General Laws c. 152, Section 11C, inserted by St. 1985, c. 572, Section 25, which limited the scope of administrative review of decisions of single members of the Industrial Accident Board was a procedural amendment within the meaning of G. L. c. 152, Section 2A, and is therefore to be applied retrospectively. [822-823]
APPEAL from a decision of the Industrial Accident Reviewing Board.
The Supreme Judicial Court on its own initiative transferred the case from the Appeals Court.
John T. Foynes for the employee.
Norman P. Beane, Jr. (William E. Gately, Jr., with him) for the employer.
HENNESSEY, C.J. This case involves the propriety of the Industrial Accident Reviewing Board's retroactive application of St. 1985, c. 572, Section 25 (codified at G. L. c. 152, Section 11C [1986 ed.]) (Section 11C). This provision replaced former G. L. c. 152, Section 10, and limits the reviewing board's ability to overturn a decision of a member of the Industrial Accident Board to instances where the decision "is beyond the scope of his authority, arbitrary or capricious, contrary to law, or unwarranted by the facts." Section 11C also provides that "[t]he reviewing board may weigh evidence, but may not review determinations by the member who conducted the hearing regarding the credibility of witnesses who have given testimony." [Note 1] Section 11C
became effective on November 1, 1986. See St. 1985, c. 572, Section 70.
The employee sought recovery for an injury occurring on August 26, 1982. Proceedings were held before two separate single members of the Industrial Accident Board in accordance with former c. 152, Section 7 (conference), and former c. 152, Section 8 (hearing). [Note 2] Both members ruled in favor of the employee. The employer, as self-insurer, filed an appeal with the reviewing board pursuant to former c. 152, Section 10, on January 23, 1985. The reviewing board heard the appeal after the effective date of Section 11C, and issued its decision on April 15, 1987. The reviewing board refused the employer's request that it "discount the employee's explanation of her injury." The reviewing board concluded that Section 11C, which forbids board reassessment of witness credibility, was a procedural amendment to c. 152 within the meaning of c. 152, Section 2A (1986 ed.), and therefore Section 11C should be applied retroactively. The reviewing board applied the Section 11C standard of review, i.e., the decision must be upheld unless "beyond the scope of his authority, arbitrary or capricious, contrary to law, or unwarranted by the facts," rather than the broader standard of review contained in former Section 10, note 1, supra, and upheld the employee's award. The employer sought review in the Appeals Court, and we transferred the case to this court on our own motion.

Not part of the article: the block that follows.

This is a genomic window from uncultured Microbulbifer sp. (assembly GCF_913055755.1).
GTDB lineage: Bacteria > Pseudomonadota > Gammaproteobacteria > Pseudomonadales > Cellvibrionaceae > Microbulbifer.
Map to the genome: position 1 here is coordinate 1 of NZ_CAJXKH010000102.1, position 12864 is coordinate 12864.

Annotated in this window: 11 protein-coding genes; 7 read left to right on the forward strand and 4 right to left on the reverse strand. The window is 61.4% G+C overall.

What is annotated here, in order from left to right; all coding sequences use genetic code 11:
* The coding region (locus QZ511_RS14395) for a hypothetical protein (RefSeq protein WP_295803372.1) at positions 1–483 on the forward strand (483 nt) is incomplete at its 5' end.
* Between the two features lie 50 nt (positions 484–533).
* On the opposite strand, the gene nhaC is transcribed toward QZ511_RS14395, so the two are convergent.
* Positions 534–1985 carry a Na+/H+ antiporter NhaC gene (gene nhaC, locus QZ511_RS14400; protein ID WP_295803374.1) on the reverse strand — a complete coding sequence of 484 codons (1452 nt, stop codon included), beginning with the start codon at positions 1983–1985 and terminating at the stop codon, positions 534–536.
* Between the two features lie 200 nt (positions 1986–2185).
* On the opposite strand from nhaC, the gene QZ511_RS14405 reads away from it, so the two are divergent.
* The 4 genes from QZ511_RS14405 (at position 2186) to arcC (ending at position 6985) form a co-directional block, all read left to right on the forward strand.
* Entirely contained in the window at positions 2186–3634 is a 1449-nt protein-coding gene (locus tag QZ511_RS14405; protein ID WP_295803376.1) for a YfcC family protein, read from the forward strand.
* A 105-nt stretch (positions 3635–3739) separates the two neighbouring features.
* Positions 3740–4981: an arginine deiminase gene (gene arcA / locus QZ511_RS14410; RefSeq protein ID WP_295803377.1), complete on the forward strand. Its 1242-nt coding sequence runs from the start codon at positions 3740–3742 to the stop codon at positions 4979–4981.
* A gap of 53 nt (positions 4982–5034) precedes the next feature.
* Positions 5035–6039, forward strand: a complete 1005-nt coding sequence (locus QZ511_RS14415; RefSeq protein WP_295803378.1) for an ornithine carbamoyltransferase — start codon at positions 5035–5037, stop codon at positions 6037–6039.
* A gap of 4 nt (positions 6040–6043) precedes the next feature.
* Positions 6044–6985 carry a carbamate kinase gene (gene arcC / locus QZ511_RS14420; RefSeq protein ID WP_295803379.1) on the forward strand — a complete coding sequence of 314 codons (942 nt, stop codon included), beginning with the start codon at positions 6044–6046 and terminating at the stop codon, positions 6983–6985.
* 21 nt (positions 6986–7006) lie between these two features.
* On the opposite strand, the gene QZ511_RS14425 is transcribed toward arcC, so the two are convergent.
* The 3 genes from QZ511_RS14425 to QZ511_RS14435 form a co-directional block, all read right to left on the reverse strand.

The reviewing board did not err in applying Section 11C. Chapter 152, Section 2A, provides as follows: "Every act, in amendment of this chapter, in effect on the effective date of this section or thereafter becoming effective which increases the amount or amounts of compensation payable to an injured employee or his dependents shall, for the purposes of this chapter, be deemed to be substantive in character and shall apply only to personal injuries occurring on and after the effective date of such act,